Monday morning, you open your iPad, fire up your email, and there they come – 1, 2, 3, 4, 5,…12 “leads” from your website.
Since time is crucial, the next thing you do is inform the Sales team: “Hey, here are 12 new requests from our website, people interested in our products.” Before you know it, they’re on the phone, making appointments to schedule a demo.
It’s a familiar story I hear a lot. And not because it’s so working so well.
It’s not, to be fair.
Just because someone showed an interest in your company or product doesn’t mean they’re asking for a demo.
That’s what we might think.
The first problem with this is: What will you show to someone who just ‘showed interest’?
It typically results in the first mistake: We do the ‘harbor tour’ – i.e., an overview of how the product works and its excellent functionality.
Remember: Your prospect didn’t ask for training – they didn’t even buy the software yet!
They reached out because they struggle with something – and it’s that ‘something’ that we need to focus our next steps on.
Here’s where the Discovery comes in.
Done well, Discovery can grow your advantage in unexpected ways.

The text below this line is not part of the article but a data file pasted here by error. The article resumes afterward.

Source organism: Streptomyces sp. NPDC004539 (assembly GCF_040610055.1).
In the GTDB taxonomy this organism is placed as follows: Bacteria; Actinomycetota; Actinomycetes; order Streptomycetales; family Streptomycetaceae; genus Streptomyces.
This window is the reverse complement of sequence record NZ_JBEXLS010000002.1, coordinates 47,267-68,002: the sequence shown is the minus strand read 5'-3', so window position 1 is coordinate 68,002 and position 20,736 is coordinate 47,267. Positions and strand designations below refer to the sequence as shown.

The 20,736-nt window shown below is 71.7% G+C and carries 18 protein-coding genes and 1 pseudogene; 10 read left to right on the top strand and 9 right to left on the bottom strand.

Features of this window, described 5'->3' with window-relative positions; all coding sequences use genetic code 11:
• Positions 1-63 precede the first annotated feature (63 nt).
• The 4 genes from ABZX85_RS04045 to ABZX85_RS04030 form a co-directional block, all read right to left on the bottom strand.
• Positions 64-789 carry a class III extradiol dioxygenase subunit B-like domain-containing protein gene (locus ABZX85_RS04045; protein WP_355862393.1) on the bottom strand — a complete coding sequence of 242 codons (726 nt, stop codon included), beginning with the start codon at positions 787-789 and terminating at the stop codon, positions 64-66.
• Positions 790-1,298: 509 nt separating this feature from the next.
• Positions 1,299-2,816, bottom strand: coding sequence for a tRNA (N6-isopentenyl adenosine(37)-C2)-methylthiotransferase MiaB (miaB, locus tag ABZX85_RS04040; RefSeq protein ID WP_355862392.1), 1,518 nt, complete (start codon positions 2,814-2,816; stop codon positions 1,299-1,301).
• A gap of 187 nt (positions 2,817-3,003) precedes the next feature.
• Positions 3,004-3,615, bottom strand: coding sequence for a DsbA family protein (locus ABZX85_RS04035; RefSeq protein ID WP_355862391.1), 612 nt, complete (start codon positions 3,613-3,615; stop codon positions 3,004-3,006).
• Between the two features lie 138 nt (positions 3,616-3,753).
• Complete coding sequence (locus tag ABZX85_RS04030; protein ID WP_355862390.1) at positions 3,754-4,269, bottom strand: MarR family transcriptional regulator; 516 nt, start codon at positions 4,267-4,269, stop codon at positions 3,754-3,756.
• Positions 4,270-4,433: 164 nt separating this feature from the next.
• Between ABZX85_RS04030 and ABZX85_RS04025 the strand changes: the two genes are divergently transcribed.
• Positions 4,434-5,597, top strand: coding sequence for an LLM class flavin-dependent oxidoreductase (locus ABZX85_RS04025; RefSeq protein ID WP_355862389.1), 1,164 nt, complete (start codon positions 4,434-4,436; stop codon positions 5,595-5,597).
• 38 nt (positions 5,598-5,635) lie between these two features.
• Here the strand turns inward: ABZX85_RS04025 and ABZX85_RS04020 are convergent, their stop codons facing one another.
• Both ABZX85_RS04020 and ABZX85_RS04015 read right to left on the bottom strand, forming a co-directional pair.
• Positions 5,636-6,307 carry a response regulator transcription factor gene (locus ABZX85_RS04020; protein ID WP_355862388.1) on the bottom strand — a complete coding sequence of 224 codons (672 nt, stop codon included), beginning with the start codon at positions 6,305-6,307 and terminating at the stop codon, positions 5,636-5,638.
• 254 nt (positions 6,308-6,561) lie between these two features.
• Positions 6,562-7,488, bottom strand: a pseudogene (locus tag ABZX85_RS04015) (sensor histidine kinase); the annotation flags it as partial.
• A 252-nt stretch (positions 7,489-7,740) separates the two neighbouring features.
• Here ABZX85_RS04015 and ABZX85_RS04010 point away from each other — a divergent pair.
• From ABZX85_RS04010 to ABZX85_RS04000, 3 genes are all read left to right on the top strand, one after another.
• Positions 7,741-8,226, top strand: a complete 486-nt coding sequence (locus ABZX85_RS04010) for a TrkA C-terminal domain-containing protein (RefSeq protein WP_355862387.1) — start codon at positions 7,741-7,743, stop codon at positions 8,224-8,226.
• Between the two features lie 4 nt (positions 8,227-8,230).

One well-performing sales executive in my network outlined the advantage it has started to provide her the moment she switched from ‘demos’ to ‘Discovery: Here’s what she said: “It helps me…
1) …to have a meaningful conversation
2)…to get an understanding of what’s actually going on
3) …to make the conversation about the customer, not about us
4) …to grow momentum towards the next phase (or to qualify early)
5) …to grow my confidence
6) …to build a better relationship
7) …to accelerate the sales cycle
8) …to win more
9) …to stop the urge for giving discounts
So the question is: how do you perform a great discovery call?
Long story short – what I’ve seen working well to get started is these three questions:
1) What’s the situation? – and then listen
2) What’s changing? – and then listen
3) What’s most challenging? – and then listen
With the insights from these three questions, you should get a pretty good overview of the following three things:
1) What are the most valuable problems to solve for your customer
2) Which ones are most critical on their agenda and why
3) Where can you help them make the biggest difference
Then either qualify in (and lead with confidence) or qualify out fast.